The new Chief of the Imperial General Staff, picture taken in 1941
Churchill knew none of the Marshal's thoughts even though he suspected.
“I am sure we can spare some of next month's production of Spits for the Irish? Besides, since the Canadians have decided to send only one additional Armoured Division instead of two we have some vehicles to spare.”
That these were all meant for either additional African units was besides the point, after all Britain, Canada, India and increasingly the Australians were churning out plenty of war machines, if not as much as it would have been liked.
“Of course, Prime Minister.” Dill said smoothly.
“Coming back to the matter at hand, my people tell me that most of the Irish see us as...the lesser of two evils as it were, and most think that the Communists and their friends are clearly the bigger evil.”
Churchill nodded in agreement and took a sip from his drink.
“The Irish aren't stupid in that regard but god help me if I know what De Valera expected when he asked the Ivans to apologize.”
The other men in the room made sounds of agreement but the only politician in the room knew as well as the military men that politics more than anything had convinced De Valera to demand one more than anything.
“So what do they want exactly?” Tovey asked.
The Marshal went over the list he had been given by the PM and Tovey suppressed the urge to whistle.
“That should boost them a bit I should think.”
“Considering that this is about 500% the number of tanks they ever had combined, then yes.”
“Can they support this?” Tovey asked.
Dill knew the answer and explained that RLC and RAC were already and very very quietly assisting the Irish Army in preparing for the arrival and expected training tasks. He also went on to describe the state of the Irish Army.
The round was however interrupted when the Captain of Warspite knocked on the door and asked for entrance. CinC Home accepted the message, excused the Captain and then read it silently.
The other two men waited patiently and when Tovey looked up again they knew that it was something big.
“It seems that we might have to rethink our strategy, Gentlemen. The Axies have begun mining Irish waters.”
That got their attention, and Tovey could see that the highest-ranking Soldier of the British Empire was itching to make use of the ship's luckily already installed new and expensive comms equipment.
“How can we know that?” asked the Prime Minister even though he had his suspicions.
“Well, according to the Irish, so far we have seven atlantic-bound freighters sunk, and according to this an Argentine freighter full with iron ore was sunk off Dublin by a mine six hours ago.”
“And we only hear of this now because......” Dill asked.
“Well actually it was originally thought to be sunk by a U-Boat, and it wasn't until one read an eye-whitness report in the Times that it was realized that area was too narrow for that, so it had to be a mine.”
“And the message is saying that?”
“Words to that effect, yes.”
The PM hadn't said anything during that exchange. Inwardly he mused that he would have to quietly make direct contact with De Valera, because if he hadn't lost his touch, then the Emeral Isle was about to boil over, because the Communists were the only ones the Irish hated more than the British.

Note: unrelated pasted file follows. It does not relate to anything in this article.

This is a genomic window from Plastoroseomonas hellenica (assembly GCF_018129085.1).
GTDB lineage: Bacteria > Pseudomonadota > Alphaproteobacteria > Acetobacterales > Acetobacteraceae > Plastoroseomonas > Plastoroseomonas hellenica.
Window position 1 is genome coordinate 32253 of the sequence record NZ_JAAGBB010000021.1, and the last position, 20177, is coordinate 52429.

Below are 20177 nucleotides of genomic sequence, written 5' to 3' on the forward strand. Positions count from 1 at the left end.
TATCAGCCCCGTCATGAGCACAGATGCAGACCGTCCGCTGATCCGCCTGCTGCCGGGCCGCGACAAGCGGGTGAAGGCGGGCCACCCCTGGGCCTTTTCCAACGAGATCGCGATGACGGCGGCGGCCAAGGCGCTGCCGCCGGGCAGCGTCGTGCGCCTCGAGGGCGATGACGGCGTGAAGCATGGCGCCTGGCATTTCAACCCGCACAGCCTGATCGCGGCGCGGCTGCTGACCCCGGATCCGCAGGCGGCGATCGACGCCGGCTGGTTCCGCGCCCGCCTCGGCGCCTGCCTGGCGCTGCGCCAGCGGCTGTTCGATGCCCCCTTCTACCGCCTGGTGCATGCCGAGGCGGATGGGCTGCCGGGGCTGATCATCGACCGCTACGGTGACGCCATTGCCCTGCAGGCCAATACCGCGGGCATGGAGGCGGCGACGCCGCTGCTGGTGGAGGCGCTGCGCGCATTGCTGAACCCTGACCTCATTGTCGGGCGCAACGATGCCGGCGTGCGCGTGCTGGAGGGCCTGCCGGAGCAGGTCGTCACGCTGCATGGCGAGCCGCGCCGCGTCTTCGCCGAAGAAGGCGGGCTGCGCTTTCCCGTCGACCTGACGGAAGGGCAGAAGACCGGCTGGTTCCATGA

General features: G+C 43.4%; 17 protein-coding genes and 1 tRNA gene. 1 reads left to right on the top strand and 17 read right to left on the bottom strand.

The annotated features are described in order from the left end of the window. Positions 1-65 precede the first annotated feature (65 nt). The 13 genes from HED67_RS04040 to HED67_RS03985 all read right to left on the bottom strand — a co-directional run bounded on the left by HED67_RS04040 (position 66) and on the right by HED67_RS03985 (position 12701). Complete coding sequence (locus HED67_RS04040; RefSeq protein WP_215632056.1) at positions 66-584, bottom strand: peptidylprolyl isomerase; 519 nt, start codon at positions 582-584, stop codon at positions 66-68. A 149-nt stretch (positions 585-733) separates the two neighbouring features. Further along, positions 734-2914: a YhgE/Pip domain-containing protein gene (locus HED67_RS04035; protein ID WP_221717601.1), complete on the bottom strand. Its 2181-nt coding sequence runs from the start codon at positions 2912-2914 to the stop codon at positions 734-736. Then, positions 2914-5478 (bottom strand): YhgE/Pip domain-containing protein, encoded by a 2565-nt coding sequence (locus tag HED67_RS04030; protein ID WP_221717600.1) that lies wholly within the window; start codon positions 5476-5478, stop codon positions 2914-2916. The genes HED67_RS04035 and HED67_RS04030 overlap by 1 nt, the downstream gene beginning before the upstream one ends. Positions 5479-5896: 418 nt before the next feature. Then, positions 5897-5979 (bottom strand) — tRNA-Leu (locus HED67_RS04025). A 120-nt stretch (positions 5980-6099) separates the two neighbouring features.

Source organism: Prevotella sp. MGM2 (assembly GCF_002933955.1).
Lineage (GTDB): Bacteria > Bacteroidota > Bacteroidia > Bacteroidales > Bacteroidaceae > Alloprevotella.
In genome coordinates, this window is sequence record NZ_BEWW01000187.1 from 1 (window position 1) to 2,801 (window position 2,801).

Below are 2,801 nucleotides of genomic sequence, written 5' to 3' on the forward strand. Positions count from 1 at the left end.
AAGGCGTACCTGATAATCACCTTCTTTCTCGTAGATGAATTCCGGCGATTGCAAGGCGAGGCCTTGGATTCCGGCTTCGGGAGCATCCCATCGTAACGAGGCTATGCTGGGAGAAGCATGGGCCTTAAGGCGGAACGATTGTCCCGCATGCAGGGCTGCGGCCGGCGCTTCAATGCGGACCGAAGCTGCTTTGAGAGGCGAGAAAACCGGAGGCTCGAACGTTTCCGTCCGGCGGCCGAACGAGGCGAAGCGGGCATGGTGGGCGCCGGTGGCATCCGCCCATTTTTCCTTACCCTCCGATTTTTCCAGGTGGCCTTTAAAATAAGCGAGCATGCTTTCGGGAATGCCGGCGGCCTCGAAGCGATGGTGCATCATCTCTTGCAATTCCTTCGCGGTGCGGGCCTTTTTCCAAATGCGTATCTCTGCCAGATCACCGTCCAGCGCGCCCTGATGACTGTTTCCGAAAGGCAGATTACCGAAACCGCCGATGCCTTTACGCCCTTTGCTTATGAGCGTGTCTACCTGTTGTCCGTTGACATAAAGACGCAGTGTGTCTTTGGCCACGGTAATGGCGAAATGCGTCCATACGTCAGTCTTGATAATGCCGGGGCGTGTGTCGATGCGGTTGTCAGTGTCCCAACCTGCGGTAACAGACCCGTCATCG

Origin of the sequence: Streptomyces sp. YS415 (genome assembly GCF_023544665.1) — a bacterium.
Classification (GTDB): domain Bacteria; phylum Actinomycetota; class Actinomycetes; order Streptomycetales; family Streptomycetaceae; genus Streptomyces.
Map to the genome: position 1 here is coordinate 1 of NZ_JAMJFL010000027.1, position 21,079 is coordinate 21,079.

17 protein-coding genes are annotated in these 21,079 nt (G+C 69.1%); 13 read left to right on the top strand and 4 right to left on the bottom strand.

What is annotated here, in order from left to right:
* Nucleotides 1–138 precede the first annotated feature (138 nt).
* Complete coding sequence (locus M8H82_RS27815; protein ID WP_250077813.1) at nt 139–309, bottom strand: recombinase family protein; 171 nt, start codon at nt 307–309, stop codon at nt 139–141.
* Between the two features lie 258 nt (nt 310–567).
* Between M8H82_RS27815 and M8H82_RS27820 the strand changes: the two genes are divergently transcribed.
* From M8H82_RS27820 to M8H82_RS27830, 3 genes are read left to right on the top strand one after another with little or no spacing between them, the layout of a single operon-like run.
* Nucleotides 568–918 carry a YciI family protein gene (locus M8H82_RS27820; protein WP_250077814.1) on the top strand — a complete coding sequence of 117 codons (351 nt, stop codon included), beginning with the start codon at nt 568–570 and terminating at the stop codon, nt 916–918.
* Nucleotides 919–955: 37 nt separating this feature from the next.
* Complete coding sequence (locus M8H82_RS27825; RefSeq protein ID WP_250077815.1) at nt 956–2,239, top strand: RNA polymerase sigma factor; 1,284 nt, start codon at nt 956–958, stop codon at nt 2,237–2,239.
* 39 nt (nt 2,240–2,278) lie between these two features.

“Marshal Dill, what can we do to help them right now if it were so desired by them?”
“Western Approaches Command has several minesweepers standing by at my orders. I took the liberty of alerting them yesterday.”
“Good, I should think that the Irish will want them sooner rather than later.” the PM said. “What about the Air Force?”
“We already have Sunderlands in the Western Approaches, without bases in Ireland itself it's difficult to do more. I think that Coastal Command is keen on them, because it would allow us to close the last gaps on the North Atlantic routes to Canada.”
The gaps the Marshal was talking about were not long, and could be avoided if one took a northern route that took them within range of aircraft flying from Iceland and northern Scotland, but bases in Ireland would allow the convoys to take the central Atlantic Route and cut much off their transit time. Britain was depending on the booming electrical and medical industries that had sprung up in Canada before the war, for example 80% of the antibiotics that kept the troops at the front alive came from Canadian sources, and only because the industrial Capacity for production in the UK was hampered by a lack of energy more than anything else – seeing that most was needed for the production of tanks, while in Canada a great many former US companies had set up shop. Johnson & Johnson was producing anti-biotics near Ottawa, Raytheon Canada was producing RDF, Wireless and ASDIC sets that were fitted to half the ships in the Royal Navy. Many of these companies had barley survived, and even more had died or been swallowed by existing ones, but now they proved to be extremely valuable for the war effort. In due time, the PM knew, they would also begin producing an Air-to-Air RDF set that would have Cunningham and his Carriers dance rings around the Japanese.
“So what are we to do now?” Tovey asked.
Churchill tuned out when CIGS began to brief Tovey on upcoming operations and instead put his mind to other matters. The First Sea Lord was due to retire soon, and would need replacing, and Admiral Tovey was wasted on a job like CinC Home which was, to be perfectly honest now the backwater of the RN, a sideshow since the surface fleets of the Axis powers had been destroyed for all intents and purposes. As First Sea Lord he would not have a combat command, but being the senior Officer of the Royal Navy entailed lots of work, since he would not only battle the U-boats but also the Treasury and Parliament, he had to give Cunningham as CinC Naval Forces South-Pacific Command the ships he needed. The forces of history were moving, and Churchill sensed that the next few weeks would have a big influence on how the world developed for years to come. He hoped that the Allied Armies proved up to the task, because if they did not then god help the Allied cause.